4. You will need to change the relief valve from 15 psi to 30 psi. (CAUTION The rating plate for the boiler may not have the proper label for a 30 PSI relief valve. Some boilers are rated for both, some boilers are rated for steam at 15 PSI, and putting a 30 PSI relief valve would be a legal or liability problem. Mechanically there would be no problem since it is the same boiler for both steam and HW)
    5. After the circulator, the pipe goes to the emitter(s)
    6. On the return side (coming back from the emitter) you pipe to the return opening near the bottom of the boiler. No Hartford Loop needed. Just run directly into the return so you can drain the boiler and the emitter(s) at the same boiler drain valve.
    7. At the proper location, install a combination aquastat relay to operate the burner and circulator.
    8. Wiring should be straight forward. L1 and L2 are for power to the control after a switch from a proper fused dedicated circuit. B1 and B2 go to operate the burner. C1 and C2 operate the circulator. If you still have an LWCO then wire that into the circuit just after the B1 so as to keep the burner from operating if the water is to low for safe operation. If you do not have an LWCO then you might consider the Hydrolevel Aquastat relay with built-in LWCO. You will need the proper well adaptor.
    9. Now look for any opening where the steam trim was removed and not used. You will need to put a plug in any opening that is left.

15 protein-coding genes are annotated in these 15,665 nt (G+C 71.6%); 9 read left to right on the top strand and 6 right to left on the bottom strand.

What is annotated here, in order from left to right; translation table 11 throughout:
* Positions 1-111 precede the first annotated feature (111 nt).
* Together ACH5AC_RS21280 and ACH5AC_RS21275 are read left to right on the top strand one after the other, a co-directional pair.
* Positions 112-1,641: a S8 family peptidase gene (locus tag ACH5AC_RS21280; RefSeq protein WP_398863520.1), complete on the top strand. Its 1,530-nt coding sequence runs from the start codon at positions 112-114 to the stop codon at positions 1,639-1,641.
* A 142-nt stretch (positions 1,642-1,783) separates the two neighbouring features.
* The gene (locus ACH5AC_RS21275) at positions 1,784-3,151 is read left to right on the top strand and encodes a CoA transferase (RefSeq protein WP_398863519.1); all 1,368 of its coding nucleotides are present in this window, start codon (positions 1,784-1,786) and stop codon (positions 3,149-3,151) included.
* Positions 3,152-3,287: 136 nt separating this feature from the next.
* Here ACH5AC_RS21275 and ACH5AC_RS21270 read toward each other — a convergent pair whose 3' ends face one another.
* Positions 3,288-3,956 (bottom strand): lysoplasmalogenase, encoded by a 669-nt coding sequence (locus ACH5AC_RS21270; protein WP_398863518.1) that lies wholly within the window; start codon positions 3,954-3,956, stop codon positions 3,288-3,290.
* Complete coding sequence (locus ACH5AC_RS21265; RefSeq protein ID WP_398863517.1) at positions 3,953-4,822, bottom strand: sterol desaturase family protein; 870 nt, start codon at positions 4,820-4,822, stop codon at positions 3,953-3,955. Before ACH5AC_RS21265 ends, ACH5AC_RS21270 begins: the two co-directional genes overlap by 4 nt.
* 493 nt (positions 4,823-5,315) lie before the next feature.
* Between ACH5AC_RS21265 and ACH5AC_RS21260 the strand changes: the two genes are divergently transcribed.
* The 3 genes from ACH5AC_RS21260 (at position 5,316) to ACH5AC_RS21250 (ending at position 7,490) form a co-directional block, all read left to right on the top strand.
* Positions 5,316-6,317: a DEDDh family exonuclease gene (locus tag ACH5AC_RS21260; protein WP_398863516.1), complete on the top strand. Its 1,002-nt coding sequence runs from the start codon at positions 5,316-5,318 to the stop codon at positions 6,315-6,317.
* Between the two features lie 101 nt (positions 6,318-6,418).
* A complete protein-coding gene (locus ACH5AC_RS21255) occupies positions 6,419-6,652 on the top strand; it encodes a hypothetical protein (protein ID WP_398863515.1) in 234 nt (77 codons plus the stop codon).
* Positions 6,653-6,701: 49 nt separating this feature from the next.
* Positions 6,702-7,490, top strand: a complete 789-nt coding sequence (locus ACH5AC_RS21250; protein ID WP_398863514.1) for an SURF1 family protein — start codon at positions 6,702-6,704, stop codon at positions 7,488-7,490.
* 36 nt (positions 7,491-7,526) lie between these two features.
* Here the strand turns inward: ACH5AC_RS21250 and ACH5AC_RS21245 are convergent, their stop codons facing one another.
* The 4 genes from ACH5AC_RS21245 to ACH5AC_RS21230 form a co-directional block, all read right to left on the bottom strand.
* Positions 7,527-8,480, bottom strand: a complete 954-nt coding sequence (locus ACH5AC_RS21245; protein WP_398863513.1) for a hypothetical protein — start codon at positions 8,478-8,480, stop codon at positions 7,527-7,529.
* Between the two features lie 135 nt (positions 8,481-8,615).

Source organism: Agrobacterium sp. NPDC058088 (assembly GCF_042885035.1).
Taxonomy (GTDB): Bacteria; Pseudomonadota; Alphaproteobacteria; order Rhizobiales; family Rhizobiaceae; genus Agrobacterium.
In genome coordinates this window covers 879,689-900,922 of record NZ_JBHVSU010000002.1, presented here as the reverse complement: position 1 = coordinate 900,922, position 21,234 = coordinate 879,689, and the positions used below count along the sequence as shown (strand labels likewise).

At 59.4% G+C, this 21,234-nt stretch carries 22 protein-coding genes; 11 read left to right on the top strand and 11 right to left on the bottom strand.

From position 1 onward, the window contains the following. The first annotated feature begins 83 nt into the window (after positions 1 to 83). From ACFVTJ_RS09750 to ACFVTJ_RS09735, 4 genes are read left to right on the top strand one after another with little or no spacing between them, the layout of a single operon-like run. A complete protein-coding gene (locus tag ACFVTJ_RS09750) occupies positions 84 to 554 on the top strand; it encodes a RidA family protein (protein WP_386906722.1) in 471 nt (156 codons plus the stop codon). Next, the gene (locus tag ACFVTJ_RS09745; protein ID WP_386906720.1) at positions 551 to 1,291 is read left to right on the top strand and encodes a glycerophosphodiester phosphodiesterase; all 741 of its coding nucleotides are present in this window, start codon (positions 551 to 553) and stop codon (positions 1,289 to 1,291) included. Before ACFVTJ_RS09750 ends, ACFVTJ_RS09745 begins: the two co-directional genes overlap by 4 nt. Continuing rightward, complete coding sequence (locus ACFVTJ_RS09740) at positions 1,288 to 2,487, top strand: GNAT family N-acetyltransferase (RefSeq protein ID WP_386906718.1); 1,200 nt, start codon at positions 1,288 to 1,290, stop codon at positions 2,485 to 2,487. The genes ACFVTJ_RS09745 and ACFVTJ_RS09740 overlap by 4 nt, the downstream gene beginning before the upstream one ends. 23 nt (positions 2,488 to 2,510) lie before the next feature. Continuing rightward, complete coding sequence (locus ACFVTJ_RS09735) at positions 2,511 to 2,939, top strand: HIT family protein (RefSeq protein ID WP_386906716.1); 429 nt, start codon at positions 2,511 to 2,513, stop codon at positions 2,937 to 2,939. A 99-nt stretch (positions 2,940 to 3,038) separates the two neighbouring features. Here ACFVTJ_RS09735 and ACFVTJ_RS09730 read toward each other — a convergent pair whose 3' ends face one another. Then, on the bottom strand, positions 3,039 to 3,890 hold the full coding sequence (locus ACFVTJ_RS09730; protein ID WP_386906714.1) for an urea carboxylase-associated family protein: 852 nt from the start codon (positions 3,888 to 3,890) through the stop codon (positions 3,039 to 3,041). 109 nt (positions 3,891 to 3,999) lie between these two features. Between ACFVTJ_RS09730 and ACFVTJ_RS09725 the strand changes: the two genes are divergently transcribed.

If you are using the same emitters as the steam system used, you are not yet finished. You will need to determine if they are compatible with water circulation. Not all emitters are. The above list is for connecting a steam boiler to a piping system that will accept a hot water boiler.

    I can see how this might be a project for someone with very little money that needs a new boiler and can't afford it. I would do this if I had a church or other charity ask for donations for one of the needy members. a few controls on a boiler that was removed from a home that recently converted from one fuel to another. The gently used boiler is in good shape and just sitting in the shop hoping for a new home.

    If you are converting the entire existing system.... the Steam Folks on this site will let you know the problems with that can be encountered. (don't do it) Steam is very forgiving of small radiator leaks at valves and swing joints. Water is not so forgiving. Steam traps need to be removed or gutted and drilled out. a second return piping system will need to be added on a one-pipe steam system. the list of problems goes on and on.
    Edward Young
    Retired HVAC Contractor from So. Jersey Shore.
    Cleaned & services first oil heating system at age 16
  • jumper
    jumper Member Posts: 1,593
    My recollection of steam to HHW projects is that boiler is least of problems. Except that boiler is not rated for pressure above 15 psig. If authority allows you to re-rate boiler the requirement is at least static test at 150% of pressure you'll use. Why is same boiler okay for more than double the pressure for HHW than steam?
  • Steamhead
    Steamhead Member Posts: 14,341
    @anthmatic , why are you considering this?
    All Steamed Up, Inc.
    Steam, Vapor & Hot-Water Heating Specialists
    Oil & Gas Burner Service
    Consulting
  • anthmatic
    anthmatic Member Posts: 2
    Thanks everybody for all the info and insight. I really appreciate it and this does sound do-able if I choose to head down this path.